Impartial journalism going down the drain
Jharkhand government's advertisement seeking applications from print and TV journalists to register with the...
Jharkhand government's advertisement seeking applications from print and TV journalists to register with the government for a scheme which will endow a grant up to Rs 15,000 to cover the government's welfare schemes and other initiative is something which should make the journalists sit up and give a serious thought if they really want to protect the values of journalism.
It is unfortunate that the government of Jharkhand wants tailor-made reports in the wake of ensuing elections towards the end of this year. The political parties have of late become notorious for showing 3 D cinema and try to win over the people projecting that they and they alone had done what no one else had in the past even could think of.
This attitude is more among the regional parties particularly in the last five years or so. t seems that even national parties are now trying to emulate such formulas perhaps because they feel that all is well in love and war. Over a couple of decades, new methods are being deployed by them, more so by ruling parties to keep the media in their pockets.
Till a couple of decades ago, the focus of media used to be on developmental journalism but now it has transformed into sensationalism and political journalism without caring much for the facts. The role of political parties in this transformation is very high.
With new genre of politicians taking charge of the political parties, new marketing strategies are being used to project more than real life picture to garner more and more votes.
Earlier, allurement of voters was resorted to by all political parties. In States like Tamil Nadu, this used to be in the form of distribution of household goods. Slowly it has taken the form of direct cash payment to the voters.
No political party will show the courage to accept this but at the same time they also cannot muster courage to say that it is not true. Of late, resorting to allurement of media is the new strategy.
It appears that all parties feel that the media too is a commodity which can be purchased. They are leaving no stone unturned in projecting what they have done and not done with the help of media management. The reason for this kind of shift is because a new practice is now in vogue that is from top leaders of political parties to officials, everyone is employing spokespersons who are heavily tutored, and it is only their version that reflects in the media mostly.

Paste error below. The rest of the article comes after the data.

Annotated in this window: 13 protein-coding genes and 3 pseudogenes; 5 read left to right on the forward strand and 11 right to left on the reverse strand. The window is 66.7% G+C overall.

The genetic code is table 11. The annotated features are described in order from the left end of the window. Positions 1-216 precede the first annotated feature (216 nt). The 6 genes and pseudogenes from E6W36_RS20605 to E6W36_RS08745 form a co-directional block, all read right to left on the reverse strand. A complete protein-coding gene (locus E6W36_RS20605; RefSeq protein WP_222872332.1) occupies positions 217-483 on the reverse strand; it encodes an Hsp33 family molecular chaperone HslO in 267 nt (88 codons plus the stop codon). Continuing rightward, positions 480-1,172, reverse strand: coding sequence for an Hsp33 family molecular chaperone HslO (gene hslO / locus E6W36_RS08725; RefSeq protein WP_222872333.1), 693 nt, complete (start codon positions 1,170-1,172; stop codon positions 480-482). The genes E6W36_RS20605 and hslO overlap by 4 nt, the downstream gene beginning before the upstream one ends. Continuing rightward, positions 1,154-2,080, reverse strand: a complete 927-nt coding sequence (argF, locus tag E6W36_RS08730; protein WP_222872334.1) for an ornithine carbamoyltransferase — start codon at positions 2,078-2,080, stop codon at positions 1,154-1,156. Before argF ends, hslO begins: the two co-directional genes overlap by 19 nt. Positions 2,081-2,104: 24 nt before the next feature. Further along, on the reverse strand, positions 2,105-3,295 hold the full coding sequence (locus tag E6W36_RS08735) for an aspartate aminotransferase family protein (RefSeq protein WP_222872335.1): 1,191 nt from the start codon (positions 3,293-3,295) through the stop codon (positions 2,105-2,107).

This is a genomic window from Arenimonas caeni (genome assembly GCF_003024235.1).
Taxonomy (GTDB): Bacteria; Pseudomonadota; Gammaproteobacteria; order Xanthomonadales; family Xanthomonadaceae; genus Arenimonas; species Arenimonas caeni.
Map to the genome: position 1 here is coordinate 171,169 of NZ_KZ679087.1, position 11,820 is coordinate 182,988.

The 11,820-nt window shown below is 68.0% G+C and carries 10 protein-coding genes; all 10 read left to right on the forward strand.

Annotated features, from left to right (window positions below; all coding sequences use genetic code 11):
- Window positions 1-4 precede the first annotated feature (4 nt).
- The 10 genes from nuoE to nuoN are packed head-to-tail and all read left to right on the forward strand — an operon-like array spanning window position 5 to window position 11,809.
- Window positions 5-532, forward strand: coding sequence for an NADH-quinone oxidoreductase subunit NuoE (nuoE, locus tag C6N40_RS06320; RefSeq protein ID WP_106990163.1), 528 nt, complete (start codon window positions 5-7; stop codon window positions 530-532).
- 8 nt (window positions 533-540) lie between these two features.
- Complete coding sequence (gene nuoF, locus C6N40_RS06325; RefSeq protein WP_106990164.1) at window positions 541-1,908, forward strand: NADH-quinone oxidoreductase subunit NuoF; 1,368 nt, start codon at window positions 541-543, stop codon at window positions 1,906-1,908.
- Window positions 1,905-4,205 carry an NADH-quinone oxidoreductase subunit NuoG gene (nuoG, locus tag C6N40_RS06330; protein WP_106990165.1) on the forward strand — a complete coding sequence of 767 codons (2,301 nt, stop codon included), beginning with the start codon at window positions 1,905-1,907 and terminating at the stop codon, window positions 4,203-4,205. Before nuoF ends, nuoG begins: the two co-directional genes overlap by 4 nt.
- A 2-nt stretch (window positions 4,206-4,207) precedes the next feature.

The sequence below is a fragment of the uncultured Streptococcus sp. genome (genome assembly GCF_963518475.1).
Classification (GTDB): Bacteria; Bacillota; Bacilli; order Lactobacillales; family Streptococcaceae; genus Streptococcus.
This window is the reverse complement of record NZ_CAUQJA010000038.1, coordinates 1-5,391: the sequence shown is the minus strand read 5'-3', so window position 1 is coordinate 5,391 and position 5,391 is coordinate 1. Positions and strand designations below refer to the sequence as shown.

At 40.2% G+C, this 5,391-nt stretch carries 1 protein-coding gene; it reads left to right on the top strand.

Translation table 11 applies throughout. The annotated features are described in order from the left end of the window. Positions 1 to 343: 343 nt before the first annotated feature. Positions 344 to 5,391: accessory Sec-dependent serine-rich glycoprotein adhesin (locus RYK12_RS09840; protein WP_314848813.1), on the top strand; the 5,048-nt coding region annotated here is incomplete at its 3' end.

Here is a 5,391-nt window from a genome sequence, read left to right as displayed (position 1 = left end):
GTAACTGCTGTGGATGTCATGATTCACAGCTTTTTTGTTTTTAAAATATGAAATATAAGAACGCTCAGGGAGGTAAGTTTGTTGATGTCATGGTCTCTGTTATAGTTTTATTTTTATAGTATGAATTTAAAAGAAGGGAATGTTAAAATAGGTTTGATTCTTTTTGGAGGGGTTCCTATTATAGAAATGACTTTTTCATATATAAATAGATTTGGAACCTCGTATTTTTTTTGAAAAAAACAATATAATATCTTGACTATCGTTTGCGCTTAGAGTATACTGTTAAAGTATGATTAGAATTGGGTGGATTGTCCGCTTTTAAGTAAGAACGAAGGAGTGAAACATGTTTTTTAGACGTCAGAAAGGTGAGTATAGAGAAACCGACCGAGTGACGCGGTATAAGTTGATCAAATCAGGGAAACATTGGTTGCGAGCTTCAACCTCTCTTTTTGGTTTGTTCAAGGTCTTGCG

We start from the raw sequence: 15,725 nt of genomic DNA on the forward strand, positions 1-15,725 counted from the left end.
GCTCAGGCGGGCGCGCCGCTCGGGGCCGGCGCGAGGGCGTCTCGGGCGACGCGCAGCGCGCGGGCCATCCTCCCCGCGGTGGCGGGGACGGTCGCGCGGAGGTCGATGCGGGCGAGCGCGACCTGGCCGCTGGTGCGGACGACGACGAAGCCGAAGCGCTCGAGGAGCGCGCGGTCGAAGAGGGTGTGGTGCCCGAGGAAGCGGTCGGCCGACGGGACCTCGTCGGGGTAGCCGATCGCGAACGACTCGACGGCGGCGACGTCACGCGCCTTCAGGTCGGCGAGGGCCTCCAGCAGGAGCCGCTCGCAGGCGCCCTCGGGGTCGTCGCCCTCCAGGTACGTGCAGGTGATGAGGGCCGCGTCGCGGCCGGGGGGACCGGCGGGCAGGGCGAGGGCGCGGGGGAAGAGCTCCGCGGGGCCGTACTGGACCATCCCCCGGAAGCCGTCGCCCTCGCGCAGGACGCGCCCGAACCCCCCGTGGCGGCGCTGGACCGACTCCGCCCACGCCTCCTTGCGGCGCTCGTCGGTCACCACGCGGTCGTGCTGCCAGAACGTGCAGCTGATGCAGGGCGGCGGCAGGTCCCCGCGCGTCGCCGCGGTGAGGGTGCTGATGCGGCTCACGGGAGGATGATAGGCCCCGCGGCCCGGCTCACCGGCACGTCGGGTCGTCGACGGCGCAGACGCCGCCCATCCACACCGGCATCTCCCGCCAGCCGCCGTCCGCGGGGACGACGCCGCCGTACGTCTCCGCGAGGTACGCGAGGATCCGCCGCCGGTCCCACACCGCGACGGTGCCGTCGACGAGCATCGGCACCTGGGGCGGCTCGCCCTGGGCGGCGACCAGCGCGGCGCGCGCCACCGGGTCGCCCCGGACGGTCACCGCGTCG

The methodology used by each party differs. But what is most shocking is now the government in Jharkhand has made it an official business. It wants journalists to write and show what they want till the elections are over.
It is really a sad commentary that the saffron party which is considered to be a disciplined party and a party with great moral values is also resorting to official media management. The State government certainly would not have dared to take such a step without some kind of nod from the Central party. If it has done so, then it means that the levels of autonomy in the saffron party has gone too high.
It now remains to be seen how the journalist organisations would react to it. Every such organisation claims that they would uphold the highest traditions of journalism. But then this seems to be more in words rather than deeds and this again is because they too are susceptible to fall prey to the practices being used by the political parties in general and ruling parties in particular to control the media. This has resulted in impartial journalism taking a beating.
No wonder some of the veteran journalists lament that journalists are being made to act as 'clerical coolies'. God save journalism.